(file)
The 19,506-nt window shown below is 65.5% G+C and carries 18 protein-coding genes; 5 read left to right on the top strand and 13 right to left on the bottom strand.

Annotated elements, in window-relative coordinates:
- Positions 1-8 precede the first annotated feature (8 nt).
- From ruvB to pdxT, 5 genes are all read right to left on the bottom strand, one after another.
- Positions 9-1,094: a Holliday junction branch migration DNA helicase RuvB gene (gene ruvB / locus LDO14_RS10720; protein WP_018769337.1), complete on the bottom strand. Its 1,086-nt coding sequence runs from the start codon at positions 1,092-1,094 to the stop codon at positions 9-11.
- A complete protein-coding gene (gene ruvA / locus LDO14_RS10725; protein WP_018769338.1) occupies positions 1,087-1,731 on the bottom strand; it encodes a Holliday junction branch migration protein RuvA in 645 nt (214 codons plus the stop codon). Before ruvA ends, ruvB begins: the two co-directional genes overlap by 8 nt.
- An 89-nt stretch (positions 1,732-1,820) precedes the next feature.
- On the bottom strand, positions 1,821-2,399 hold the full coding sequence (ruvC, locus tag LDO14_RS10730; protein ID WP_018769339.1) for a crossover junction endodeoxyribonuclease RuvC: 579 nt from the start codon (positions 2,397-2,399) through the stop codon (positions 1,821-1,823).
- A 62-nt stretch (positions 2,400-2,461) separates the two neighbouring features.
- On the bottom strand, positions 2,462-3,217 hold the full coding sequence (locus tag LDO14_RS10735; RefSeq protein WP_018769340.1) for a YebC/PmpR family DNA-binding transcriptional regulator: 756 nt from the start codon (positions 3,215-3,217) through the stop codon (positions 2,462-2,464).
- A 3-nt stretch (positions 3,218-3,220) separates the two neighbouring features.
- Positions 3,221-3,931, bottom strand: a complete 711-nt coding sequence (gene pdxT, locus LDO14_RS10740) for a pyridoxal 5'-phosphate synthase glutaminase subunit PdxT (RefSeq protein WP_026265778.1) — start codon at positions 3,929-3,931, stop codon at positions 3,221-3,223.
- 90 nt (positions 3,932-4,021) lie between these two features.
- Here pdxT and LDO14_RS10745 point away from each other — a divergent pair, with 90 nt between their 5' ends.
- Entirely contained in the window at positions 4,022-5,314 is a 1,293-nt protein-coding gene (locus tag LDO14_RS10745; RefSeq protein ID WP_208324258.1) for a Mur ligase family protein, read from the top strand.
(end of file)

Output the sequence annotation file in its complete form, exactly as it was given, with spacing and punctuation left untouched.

The 19,506-nt window shown below is 65.5% G+C and carries 18 protein-coding genes; 5 read left to right on the top strand and 13 right to left on the bottom strand.

Annotated elements, in window-relative coordinates:
- Positions 1-8 precede the first annotated feature (8 nt).
- From ruvB to pdxT, 5 genes are all read right to left on the bottom strand, one after another.
- Positions 9-1,094: a Holliday junction branch migration DNA helicase RuvB gene (gene ruvB / locus LDO14_RS10720; protein WP_018769337.1), complete on the bottom strand. Its 1,086-nt coding sequence runs from the start codon at positions 1,092-1,094 to the stop codon at positions 9-11.
- A complete protein-coding gene (gene ruvA / locus LDO14_RS10725; protein WP_018769338.1) occupies positions 1,087-1,731 on the bottom strand; it encodes a Holliday junction branch migration protein RuvA in 645 nt (214 codons plus the stop codon). Before ruvA ends, ruvB begins: the two co-directional genes overlap by 8 nt.
- An 89-nt stretch (positions 1,732-1,820) precedes the next feature.
- On the bottom strand, positions 1,821-2,399 hold the full coding sequence (ruvC, locus tag LDO14_RS10730; protein ID WP_018769339.1) for a crossover junction endodeoxyribonuclease RuvC: 579 nt from the start codon (positions 2,397-2,399) through the stop codon (positions 1,821-1,823).
- A 62-nt stretch (positions 2,400-2,461) separates the two neighbouring features.
- On the bottom strand, positions 2,462-3,217 hold the full coding sequence (locus tag LDO14_RS10735; RefSeq protein WP_018769340.1) for a YebC/PmpR family DNA-binding transcriptional regulator: 756 nt from the start codon (positions 3,215-3,217) through the stop codon (positions 2,462-2,464).
- A 3-nt stretch (positions 3,218-3,220) separates the two neighbouring features.
- Positions 3,221-3,931, bottom strand: a complete 711-nt coding sequence (gene pdxT, locus LDO14_RS10740) for a pyridoxal 5'-phosphate synthase glutaminase subunit PdxT (RefSeq protein WP_026265778.1) — start codon at positions 3,929-3,931, stop codon at positions 3,221-3,223.
- 90 nt (positions 3,932-4,021) lie between these two features.
- Here pdxT and LDO14_RS10745 point away from each other — a divergent pair, with 90 nt between their 5' ends.
- Entirely contained in the window at positions 4,022-5,314 is a 1,293-nt protein-coding gene (locus tag LDO14_RS10745; RefSeq protein ID WP_208324258.1) for a Mur ligase family protein, read from the top strand.